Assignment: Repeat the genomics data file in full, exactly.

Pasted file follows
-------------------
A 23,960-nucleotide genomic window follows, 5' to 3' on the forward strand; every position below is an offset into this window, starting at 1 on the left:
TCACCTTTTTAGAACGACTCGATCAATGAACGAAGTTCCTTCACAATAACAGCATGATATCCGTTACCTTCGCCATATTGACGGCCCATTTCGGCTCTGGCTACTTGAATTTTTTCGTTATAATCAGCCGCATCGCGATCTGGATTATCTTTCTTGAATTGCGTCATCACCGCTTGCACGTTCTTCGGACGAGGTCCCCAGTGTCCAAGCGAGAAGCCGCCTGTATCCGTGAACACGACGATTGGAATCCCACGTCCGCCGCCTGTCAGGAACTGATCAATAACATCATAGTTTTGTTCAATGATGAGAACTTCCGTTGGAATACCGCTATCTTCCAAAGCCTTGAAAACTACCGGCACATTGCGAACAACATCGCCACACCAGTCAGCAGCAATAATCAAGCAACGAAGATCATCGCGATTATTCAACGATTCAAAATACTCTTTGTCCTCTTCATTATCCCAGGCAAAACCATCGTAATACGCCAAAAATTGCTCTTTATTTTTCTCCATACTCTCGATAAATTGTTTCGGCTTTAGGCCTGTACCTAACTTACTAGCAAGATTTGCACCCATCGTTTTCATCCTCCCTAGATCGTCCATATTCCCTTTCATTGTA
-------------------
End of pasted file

A 23,960-nucleotide genomic window follows, 5' to 3' on the forward strand; every position below is an offset into this window, starting at 1 on the left:
TCACCTTTTTAGAACGACTCGATCAATGAACGAAGTTCCTTCACAATAACAGCATGATATCCGTTACCTTCGCCATATTGACGGCCCATTTCGGCTCTGGCTACTTGAATTTTTTCGTTATAATCAGCCGCATCGCGATCTGGATTATCTTTCTTGAATTGCGTCATCACCGCTTGCACGTTCTTCGGACGAGGTCCCCAGTGTCCAAGCGAGAAGCCGCCTGTATCCGTGAACACGACGATTGGAATCCCACGTCCGCCGCCTGTCAGGAACTGATCAATAACATCATAGTTTTGTTCAATGATGAGAACTTCCGTTGGAATACCGCTATCTTCCAAAGCCTTGAAAACTACCGGCACATTGCGAACAACATCGCCACACCAGTCAGCAGCAATAATCAAGCAACGAAGATCATCGCGATTATTCAACGATTCAAAATACTCTTTGTCCTCTTCATTATCCCAGGCAAAACCATCGTAATACGCCAAAAATTGCTCTTTATTTTTCTCCATACTCTCGATAAATTGTTTCGGCTTTAGGCCTGTACCTAACTTACTAGCAAGATTTGCACCCATCGTTTTCATCCTCCCTAGATCGTCCATATTCCCTTTCATTGTA